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Wicked River: The Mississippi When It Last Ran Wild (2010)
by Lee Sandlin
References to this work on external resources.
Wikipedia in English
Amazon.com Amazon.com Review (ISBN 0307378519, Hardcover)John M. Barry Reviews Wicked River
John M. Barry is the author of five previous books, including the highly acclaimed and award-winning studies Rising Tide: The Great Mississippi Flood of 1927 and How It Changed America, and The Great Influenza: The story of the deadliest pandemic in history. His next book, The Creation of the American Soul, about the development of the separation of church and state, will appear in 2011. Read his review of Wicked River:
There are literally thousands of books about the Mississippi River, each of them attempting to capture its majesty. It is a tribute to the river's complexity and power that so few have succeeded. Lee Sandlin does. He writes elegantly and delivers what he promised--the story of the river in the days before engineers began their efforts to drain it of its mystery and protect us from its power. And by demythologizing both the river itself and the men and women on and along the river, by separating fact from legend, Sandlin actually makes it more majestic still.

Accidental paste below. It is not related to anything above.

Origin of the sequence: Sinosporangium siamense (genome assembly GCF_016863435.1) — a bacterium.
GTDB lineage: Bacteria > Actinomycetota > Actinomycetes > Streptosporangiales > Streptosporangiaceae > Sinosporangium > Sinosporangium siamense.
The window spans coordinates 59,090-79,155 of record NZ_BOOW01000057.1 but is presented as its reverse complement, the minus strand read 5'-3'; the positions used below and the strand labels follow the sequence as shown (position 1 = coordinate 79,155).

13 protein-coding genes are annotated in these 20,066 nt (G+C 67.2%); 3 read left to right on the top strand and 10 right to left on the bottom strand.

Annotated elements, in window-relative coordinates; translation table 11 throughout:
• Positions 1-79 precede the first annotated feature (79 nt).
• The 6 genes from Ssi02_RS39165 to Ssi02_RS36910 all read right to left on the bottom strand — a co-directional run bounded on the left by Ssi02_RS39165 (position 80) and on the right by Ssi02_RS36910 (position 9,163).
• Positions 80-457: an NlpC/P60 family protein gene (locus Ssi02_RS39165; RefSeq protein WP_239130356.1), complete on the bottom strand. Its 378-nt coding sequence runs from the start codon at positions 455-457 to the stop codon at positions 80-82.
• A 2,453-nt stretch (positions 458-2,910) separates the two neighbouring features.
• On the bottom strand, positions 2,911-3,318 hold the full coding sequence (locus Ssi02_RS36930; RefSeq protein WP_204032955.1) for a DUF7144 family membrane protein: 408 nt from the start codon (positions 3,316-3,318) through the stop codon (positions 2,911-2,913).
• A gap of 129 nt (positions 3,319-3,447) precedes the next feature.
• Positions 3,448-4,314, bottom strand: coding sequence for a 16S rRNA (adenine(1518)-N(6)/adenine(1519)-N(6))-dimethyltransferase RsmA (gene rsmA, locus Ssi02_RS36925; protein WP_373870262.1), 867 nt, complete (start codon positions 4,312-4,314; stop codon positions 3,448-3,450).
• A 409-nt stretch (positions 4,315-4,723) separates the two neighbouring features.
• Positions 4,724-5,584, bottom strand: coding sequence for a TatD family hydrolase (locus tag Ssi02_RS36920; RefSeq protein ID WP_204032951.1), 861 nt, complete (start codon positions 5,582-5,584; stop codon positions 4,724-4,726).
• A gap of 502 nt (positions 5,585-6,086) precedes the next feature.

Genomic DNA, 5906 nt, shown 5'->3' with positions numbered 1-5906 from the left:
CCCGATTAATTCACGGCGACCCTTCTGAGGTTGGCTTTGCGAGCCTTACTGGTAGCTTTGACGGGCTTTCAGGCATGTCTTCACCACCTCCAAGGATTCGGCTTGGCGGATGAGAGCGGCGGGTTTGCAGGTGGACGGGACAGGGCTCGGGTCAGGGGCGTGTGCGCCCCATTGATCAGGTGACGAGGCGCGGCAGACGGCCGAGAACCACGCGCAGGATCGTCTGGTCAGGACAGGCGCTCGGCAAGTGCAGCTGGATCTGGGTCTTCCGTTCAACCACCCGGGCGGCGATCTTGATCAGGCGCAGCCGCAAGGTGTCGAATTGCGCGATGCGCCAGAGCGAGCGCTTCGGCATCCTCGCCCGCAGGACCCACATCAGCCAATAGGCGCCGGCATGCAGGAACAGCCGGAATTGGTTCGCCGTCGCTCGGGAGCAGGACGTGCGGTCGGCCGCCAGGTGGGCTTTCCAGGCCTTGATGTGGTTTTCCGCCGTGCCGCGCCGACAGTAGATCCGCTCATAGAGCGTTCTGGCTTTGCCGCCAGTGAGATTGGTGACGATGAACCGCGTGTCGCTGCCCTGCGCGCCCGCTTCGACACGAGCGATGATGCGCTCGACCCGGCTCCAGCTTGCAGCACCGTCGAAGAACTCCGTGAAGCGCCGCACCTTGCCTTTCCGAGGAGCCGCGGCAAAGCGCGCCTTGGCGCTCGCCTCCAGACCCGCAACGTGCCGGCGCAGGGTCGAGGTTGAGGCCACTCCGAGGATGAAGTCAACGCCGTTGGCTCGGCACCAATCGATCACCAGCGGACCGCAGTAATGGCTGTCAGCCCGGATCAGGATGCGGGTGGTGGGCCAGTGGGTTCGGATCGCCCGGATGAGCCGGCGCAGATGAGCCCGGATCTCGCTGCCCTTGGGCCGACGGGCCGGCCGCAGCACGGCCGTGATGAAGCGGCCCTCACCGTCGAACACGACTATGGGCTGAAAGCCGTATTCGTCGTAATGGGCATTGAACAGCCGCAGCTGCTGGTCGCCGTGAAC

There's plenty of humor in here, and farce. Perhaps the single story that hits the hardest, though, has nothing about it either humorous or majestic. And it could be farce, something for Mark Twain's illumination, except for the punch line. It is the story of Virgil Stewart. In a kind of American version of the Protocols of Zion, Stewart peddled a supposed plan for a white-led slave uprising that took hold of much of the lower Mississippi Valley. The beatings, murder, and torture his lies engendered only remind us how fearful and stupid humans can be at their worst.
The river today has banks lined with concrete for hundreds of miles, while dams block off tributaries and levees seal the main river in. All that constrains the river. Nonetheless, these very constraints have themselves wreaked havoc on the land the river made--physically made, by the deposit of sediment--along the modern Gulf Coast. And the power and wildness of the river which Sandlin writes about are one great flood away from unleashing. The river is, as T.S. Eliot wrote, "unhonored, unpropitiated / by the worshippers of machine. But waiting, watching and waiting."
(retrieved from Amazon Thu, 14 Apr 2011 14:43:55 -0400)
A chronicle of the Mississippi River in the first half of the nineteenth century--before it was tamed by commerce and technology--draws on first-hand accounts to describe life along the river, natural and man-made disasters, acts of piracy, and cultural celebrations.
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